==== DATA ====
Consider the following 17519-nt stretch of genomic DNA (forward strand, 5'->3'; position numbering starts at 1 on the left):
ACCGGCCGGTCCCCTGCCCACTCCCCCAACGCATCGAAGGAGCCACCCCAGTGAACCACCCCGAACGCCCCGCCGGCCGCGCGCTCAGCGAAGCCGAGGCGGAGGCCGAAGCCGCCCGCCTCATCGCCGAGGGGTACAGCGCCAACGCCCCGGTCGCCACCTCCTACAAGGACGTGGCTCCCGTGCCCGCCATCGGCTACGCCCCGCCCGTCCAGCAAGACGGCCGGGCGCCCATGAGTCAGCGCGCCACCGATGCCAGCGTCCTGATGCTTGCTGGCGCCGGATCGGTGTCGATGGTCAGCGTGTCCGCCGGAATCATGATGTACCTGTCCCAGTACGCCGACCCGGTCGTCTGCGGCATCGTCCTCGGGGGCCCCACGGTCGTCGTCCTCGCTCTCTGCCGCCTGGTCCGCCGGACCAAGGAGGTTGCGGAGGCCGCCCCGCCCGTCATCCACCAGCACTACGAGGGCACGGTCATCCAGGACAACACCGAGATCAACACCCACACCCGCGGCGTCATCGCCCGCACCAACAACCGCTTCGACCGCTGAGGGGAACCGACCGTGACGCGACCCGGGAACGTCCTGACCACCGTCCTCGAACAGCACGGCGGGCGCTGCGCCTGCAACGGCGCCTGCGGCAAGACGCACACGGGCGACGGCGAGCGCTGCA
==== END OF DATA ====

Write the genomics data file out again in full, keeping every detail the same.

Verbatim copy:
Consider the following 17519-nt stretch of genomic DNA (forward strand, 5'->3'; position numbering starts at 1 on the left):
ACCGGCCGGTCCCCTGCCCACTCCCCCAACGCATCGAAGGAGCCACCCCAGTGAACCACCCCGAACGCCCCGCCGGCCGCGCGCTCAGCGAAGCCGAGGCGGAGGCCGAAGCCGCCCGCCTCATCGCCGAGGGGTACAGCGCCAACGCCCCGGTCGCCACCTCCTACAAGGACGTGGCTCCCGTGCCCGCCATCGGCTACGCCCCGCCCGTCCAGCAAGACGGCCGGGCGCCCATGAGTCAGCGCGCCACCGATGCCAGCGTCCTGATGCTTGCTGGCGCCGGATCGGTGTCGATGGTCAGCGTGTCCGCCGGAATCATGATGTACCTGTCCCAGTACGCCGACCCGGTCGTCTGCGGCATCGTCCTCGGGGGCCCCACGGTCGTCGTCCTCGCTCTCTGCCGCCTGGTCCGCCGGACCAAGGAGGTTGCGGAGGCCGCCCCGCCCGTCATCCACCAGCACTACGAGGGCACGGTCATCCAGGACAACACCGAGATCAACACCCACACCCGCGGCGTCATCGCCCGCACCAACAACCGCTTCGACCGCTGAGGGGAACCGACCGTGACGCGACCCGGGAACGTCCTGACCACCGTCCTCGAACAGCACGGCGGGCGCTGCGCCTGCAACGGCGCCTGCGGCAAGACGCACACGGGCGACGGCGAGCGCTGCA